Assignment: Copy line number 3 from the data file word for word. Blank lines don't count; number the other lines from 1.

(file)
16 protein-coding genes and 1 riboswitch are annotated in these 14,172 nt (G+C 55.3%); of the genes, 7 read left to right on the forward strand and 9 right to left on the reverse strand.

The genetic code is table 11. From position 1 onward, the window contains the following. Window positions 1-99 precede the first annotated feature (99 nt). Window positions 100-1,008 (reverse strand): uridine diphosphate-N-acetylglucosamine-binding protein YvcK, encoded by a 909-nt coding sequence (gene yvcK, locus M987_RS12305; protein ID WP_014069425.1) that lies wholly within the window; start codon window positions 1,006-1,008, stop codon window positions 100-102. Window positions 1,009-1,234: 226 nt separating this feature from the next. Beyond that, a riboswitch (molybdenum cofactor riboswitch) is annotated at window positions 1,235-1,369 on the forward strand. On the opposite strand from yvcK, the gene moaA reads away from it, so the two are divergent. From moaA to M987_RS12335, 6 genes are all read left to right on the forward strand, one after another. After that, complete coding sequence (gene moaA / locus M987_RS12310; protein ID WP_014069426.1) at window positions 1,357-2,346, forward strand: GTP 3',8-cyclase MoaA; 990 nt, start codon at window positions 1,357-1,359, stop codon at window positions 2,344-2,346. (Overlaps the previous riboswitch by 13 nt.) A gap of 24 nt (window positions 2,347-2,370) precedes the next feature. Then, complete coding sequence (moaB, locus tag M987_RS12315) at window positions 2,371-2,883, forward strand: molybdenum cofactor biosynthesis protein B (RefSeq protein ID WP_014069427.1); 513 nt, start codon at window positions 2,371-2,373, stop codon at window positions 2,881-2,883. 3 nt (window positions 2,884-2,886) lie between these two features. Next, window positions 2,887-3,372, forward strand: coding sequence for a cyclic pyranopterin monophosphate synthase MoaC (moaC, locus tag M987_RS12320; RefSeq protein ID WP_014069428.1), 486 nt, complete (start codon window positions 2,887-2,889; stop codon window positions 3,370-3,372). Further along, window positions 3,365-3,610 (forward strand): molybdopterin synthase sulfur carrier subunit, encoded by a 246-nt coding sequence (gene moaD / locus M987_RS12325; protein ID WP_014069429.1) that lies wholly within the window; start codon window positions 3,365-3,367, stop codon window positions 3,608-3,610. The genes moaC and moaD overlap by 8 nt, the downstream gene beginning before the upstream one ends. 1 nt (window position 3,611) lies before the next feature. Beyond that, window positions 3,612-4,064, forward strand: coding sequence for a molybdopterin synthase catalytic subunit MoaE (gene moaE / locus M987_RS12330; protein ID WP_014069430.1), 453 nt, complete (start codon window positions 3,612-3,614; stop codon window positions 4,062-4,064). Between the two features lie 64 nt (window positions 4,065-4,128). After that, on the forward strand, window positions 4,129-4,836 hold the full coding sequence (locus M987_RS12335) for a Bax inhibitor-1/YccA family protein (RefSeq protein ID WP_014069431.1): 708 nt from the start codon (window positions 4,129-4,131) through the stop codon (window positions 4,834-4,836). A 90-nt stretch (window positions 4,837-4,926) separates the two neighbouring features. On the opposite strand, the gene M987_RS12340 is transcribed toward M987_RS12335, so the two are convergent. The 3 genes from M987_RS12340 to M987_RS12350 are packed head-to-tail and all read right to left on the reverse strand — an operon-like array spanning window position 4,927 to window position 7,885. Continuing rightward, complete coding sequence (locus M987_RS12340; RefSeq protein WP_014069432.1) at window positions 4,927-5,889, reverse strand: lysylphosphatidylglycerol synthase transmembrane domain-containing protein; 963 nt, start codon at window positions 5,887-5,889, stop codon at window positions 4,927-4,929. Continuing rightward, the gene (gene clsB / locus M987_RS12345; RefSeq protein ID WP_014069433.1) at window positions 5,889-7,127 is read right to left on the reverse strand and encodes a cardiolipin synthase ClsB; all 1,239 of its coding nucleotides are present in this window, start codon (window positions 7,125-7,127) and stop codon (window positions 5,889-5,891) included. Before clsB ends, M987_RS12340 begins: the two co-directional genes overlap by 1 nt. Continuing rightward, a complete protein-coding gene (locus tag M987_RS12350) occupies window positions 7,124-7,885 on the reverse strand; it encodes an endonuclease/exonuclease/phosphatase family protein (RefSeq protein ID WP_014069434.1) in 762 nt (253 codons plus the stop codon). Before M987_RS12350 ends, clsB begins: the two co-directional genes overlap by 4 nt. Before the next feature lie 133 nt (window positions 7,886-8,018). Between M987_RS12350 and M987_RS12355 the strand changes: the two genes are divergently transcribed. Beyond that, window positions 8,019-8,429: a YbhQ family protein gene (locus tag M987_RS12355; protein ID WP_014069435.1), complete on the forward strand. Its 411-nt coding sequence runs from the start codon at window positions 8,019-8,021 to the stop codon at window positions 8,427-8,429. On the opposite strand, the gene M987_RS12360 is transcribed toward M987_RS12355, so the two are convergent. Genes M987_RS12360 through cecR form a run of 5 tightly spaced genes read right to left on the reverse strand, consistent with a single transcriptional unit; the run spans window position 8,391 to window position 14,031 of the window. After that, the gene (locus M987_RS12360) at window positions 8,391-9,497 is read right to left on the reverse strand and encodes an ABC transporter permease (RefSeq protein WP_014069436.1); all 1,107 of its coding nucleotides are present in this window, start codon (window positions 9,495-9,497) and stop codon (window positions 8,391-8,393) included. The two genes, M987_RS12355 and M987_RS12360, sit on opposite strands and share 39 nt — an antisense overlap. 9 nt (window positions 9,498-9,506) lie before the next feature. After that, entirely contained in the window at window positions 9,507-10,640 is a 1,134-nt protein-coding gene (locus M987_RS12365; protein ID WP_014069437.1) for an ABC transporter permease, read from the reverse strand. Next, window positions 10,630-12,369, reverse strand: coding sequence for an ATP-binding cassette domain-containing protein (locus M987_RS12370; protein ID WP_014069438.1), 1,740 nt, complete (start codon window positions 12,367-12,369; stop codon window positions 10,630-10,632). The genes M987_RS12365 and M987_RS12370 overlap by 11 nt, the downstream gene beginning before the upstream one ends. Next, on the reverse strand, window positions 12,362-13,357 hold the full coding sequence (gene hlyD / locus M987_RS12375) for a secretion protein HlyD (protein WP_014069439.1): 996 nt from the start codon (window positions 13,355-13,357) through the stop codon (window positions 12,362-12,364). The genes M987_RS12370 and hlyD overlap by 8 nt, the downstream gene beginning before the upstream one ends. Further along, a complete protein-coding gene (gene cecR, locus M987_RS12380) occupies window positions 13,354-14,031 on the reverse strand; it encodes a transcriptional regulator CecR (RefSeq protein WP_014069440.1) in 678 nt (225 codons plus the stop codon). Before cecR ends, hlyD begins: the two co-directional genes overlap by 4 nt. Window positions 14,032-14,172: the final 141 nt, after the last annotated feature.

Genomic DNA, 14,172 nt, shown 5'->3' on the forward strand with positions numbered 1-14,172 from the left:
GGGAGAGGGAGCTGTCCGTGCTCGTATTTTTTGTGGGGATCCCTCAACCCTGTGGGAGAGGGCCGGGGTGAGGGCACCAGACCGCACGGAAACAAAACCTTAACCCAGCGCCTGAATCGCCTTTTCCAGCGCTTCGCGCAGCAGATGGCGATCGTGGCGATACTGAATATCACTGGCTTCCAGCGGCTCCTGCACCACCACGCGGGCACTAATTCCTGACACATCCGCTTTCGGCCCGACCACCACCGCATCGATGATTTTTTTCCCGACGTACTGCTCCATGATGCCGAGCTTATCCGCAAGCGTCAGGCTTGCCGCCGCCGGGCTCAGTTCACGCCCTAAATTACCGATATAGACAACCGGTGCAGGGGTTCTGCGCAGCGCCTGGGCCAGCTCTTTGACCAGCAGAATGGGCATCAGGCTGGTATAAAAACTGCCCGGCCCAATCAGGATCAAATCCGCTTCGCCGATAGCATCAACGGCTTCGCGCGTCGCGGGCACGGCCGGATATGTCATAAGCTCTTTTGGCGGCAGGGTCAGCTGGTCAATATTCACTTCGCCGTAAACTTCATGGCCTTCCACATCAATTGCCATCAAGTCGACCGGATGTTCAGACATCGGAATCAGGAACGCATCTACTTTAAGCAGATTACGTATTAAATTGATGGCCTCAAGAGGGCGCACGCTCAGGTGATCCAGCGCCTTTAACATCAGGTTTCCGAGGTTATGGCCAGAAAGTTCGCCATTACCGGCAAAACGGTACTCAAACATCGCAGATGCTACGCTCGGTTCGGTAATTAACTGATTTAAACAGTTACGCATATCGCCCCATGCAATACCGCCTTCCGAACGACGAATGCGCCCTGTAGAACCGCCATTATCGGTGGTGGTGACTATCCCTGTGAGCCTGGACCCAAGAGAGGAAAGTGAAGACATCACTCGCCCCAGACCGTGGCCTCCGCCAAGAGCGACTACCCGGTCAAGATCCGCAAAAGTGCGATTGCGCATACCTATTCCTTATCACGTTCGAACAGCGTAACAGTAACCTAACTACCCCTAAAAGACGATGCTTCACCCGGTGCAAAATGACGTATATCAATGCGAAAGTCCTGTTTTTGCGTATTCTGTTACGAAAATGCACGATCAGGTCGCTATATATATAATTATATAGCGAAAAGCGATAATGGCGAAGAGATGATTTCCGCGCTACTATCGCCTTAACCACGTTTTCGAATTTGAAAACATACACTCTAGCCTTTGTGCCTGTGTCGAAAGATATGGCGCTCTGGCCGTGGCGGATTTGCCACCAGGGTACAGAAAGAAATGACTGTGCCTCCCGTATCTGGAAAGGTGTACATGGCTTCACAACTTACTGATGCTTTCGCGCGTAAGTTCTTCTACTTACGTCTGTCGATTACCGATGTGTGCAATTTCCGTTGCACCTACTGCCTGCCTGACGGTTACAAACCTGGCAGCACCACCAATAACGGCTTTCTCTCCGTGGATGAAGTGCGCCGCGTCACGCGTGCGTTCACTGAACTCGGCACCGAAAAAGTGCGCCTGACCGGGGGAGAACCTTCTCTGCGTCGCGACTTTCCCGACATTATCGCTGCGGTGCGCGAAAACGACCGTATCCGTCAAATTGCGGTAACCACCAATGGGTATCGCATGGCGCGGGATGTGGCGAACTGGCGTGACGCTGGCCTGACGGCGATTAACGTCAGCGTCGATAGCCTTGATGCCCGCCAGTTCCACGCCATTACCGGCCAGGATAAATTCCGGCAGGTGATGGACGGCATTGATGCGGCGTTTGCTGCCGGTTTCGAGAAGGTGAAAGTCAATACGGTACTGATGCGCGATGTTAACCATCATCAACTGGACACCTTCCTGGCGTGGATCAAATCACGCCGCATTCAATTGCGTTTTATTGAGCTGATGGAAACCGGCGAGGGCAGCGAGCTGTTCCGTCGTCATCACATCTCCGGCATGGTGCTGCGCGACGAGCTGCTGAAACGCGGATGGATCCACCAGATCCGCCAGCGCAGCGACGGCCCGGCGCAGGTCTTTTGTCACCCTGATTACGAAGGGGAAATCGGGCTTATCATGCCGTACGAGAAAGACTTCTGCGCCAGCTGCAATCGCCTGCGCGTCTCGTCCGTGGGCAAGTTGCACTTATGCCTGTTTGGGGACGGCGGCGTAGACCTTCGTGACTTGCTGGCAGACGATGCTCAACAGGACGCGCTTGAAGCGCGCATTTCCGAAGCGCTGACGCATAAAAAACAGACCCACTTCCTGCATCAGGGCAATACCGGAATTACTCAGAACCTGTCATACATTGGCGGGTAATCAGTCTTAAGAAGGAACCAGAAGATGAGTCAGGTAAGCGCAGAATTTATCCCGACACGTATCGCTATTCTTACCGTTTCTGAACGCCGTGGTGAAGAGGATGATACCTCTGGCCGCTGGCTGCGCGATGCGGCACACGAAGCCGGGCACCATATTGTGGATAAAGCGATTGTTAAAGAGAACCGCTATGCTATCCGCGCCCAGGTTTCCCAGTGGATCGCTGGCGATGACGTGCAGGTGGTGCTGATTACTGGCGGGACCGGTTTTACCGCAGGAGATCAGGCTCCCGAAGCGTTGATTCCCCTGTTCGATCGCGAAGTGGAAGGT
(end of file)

Genomic DNA, 14,172 nt, shown 5'->3' on the forward strand with positions numbered 1-14,172 from the left: